Changing my URLs and 301-Redirecting the Old One.


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Does this Affect My Rankings?

 

When changing domains, or URLs, failing to correctly redirect to your new website will instantaneously send you flying into a no-traffic zone, causing new visitors to often be greeted by the Error:404 page (to everyone’s horror). This brings up the question of whether it’s possible to transfer rankings from one domain to a new one, using a ‘301 permanent redirect’ code. The answer is YES! If you properly redirect any visitors to the new domain (including relevant internal pages), make sure you also show your old domains search engine ranks to the new address. Otherwise you’re just going to be beginning from scratch in terms of visibility.

Avoid Google Penalties

 

Another important issue is the problem of equivalent page content. To avoid getting swamped with penalties from Google and to keep a good ranking, you should avoid redirecting non-valuable, or irrelevant pages to irrelevant redirect destinations. Make sure that any content or information on your old page is also present in the new domain. Also, make sure your keywords are also present on the new site, in conjunction with what content it was connected to before.

 

Redirecting outdated content to newer material is also a smart and easy thing to do. The same way you might redirect to a new domain, you can 301 multiple outdated pages to a better and more up to date page. Doing this can take possible penalties from outdated material and boost your chances of receiving a higher ranking in Google. However as mentioned above, don’t take an irrelevant page and link it to an irrelevant destination. Make sure that the keywords and content are all relevant, and of a higher caliber than your original content.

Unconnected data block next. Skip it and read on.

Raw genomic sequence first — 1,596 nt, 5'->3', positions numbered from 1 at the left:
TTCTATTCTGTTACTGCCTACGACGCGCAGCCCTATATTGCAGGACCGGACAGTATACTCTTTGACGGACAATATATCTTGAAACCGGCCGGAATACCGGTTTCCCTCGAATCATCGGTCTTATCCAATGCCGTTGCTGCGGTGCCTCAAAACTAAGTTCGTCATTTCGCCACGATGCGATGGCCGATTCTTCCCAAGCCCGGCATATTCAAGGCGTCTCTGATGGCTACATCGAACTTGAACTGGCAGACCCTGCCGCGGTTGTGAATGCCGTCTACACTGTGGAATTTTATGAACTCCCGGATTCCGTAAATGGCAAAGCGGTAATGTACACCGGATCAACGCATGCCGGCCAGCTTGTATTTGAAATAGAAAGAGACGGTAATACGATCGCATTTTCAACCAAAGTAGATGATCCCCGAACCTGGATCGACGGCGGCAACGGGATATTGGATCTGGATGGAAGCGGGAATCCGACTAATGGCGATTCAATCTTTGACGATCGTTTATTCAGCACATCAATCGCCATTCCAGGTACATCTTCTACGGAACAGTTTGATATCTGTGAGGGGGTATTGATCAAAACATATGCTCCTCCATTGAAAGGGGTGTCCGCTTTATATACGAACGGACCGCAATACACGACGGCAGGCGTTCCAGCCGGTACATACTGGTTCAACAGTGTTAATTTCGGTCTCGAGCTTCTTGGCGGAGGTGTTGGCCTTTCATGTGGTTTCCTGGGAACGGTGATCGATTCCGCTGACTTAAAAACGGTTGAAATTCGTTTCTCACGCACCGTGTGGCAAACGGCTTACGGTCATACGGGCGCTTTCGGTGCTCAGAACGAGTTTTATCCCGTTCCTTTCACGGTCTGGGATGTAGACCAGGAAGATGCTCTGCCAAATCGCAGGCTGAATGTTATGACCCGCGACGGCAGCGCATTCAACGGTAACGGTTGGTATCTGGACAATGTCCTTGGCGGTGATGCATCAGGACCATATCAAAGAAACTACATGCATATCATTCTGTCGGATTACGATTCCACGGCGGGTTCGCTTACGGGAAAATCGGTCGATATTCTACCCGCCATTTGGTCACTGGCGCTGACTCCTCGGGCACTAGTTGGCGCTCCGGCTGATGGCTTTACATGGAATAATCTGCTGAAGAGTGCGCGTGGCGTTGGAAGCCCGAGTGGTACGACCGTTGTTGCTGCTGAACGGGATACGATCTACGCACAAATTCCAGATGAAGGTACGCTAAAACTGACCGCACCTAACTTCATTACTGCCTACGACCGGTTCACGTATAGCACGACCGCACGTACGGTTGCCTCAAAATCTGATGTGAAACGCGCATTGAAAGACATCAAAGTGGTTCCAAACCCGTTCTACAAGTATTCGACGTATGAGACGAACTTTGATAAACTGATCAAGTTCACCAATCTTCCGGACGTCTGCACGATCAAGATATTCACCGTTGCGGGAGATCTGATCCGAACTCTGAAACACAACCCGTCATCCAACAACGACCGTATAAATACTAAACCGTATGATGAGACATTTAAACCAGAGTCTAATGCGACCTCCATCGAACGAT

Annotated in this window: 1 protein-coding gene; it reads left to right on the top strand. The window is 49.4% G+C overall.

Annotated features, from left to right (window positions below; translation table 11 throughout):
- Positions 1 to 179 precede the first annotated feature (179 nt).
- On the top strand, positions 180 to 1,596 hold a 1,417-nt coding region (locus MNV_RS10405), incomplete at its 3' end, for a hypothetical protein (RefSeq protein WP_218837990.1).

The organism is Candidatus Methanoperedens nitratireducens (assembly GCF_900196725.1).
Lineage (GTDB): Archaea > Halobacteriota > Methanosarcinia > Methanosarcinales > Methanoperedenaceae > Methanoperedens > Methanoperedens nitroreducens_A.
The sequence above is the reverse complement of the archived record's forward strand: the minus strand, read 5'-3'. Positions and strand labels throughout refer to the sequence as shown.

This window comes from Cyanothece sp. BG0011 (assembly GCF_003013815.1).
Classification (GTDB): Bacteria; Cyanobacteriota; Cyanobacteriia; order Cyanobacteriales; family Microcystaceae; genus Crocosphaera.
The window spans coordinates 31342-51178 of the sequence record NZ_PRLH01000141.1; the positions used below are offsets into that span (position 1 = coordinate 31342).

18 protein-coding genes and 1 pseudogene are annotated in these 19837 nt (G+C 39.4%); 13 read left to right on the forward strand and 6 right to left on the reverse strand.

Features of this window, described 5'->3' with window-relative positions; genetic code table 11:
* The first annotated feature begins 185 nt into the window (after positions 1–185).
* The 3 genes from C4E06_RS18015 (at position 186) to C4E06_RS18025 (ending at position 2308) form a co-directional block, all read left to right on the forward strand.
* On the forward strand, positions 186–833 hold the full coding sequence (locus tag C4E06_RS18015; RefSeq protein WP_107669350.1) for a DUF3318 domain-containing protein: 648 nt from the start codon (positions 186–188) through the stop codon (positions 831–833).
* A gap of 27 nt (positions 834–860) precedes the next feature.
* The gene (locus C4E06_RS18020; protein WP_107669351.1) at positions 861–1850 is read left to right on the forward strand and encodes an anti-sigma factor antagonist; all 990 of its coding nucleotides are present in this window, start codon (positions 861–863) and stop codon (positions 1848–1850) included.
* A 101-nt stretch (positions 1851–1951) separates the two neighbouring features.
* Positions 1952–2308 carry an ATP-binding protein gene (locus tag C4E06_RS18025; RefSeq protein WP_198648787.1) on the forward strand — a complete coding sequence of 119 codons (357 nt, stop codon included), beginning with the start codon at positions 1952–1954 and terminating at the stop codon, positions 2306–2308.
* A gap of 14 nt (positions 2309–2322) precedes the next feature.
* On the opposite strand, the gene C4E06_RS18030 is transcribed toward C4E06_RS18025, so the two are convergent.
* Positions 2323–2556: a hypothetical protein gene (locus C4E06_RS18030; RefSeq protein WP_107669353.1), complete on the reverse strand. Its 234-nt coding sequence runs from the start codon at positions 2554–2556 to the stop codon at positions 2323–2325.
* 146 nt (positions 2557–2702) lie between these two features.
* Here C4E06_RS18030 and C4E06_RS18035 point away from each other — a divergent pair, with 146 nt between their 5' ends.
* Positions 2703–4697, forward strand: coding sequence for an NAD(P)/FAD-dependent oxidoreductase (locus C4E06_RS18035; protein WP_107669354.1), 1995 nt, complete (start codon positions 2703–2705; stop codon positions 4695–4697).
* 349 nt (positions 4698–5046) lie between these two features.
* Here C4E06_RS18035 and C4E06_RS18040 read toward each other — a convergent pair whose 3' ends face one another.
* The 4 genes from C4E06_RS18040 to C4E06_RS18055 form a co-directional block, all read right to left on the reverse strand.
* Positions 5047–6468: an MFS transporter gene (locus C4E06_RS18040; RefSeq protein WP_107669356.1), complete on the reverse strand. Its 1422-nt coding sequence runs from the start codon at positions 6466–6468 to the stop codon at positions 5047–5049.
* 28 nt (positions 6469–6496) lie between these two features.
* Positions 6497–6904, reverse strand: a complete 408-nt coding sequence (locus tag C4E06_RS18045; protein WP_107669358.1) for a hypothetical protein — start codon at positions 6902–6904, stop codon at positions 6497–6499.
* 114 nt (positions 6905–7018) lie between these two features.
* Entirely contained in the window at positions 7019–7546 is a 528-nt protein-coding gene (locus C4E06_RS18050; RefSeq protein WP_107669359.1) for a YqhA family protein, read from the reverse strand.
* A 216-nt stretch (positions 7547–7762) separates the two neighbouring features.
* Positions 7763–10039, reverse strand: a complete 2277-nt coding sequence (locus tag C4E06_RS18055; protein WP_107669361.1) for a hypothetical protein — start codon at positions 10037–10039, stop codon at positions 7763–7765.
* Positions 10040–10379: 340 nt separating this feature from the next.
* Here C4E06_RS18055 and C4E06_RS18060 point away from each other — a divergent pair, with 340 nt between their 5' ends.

But wait… shouldn’t you mention something about your domain change to Google? YES! It’s not that hard to do and shouldn’t take long in Google’s Webmaster Tools using their new “Change of address” tool. Now you might ask if a ‘302 temporary redirect’ could be used in lieu of a 301. Yes it can be, if its left in place. While it isn’t ideal, Google has said that it treats 302’s left in place in essence like it would treat a 301.

 

Pitfalls to Avoid when Redirecting to a New Domain

 

  1. Transferring Penalties – You have the possibility of transferring penalties from an old domain to your new one when redirecting. You do not want to bring any bad backlinks to your primary site, so be diligent and disavow any toxic links you find.

 

  1. Being Careless – Google has no contractual obligation to actually redirect any domains you may have and their rankings to wherever you wish them to be redirected. Obtaining a large amount of unnatural/bad/or toxic links in a short period of time could possibly constitute a GWT Notice and eventually a penalty or even a Google Penguin Penalty.

 

  1. Redirecting to Irrelevant Content – Make sure that your content and keywords are equivalent when redirecting. Redirecting one page to another that doesn’t even hint at mentioning some relevant to the original page could land you with a heap of penalties.

 

– Riley Graham, Marketing Advisor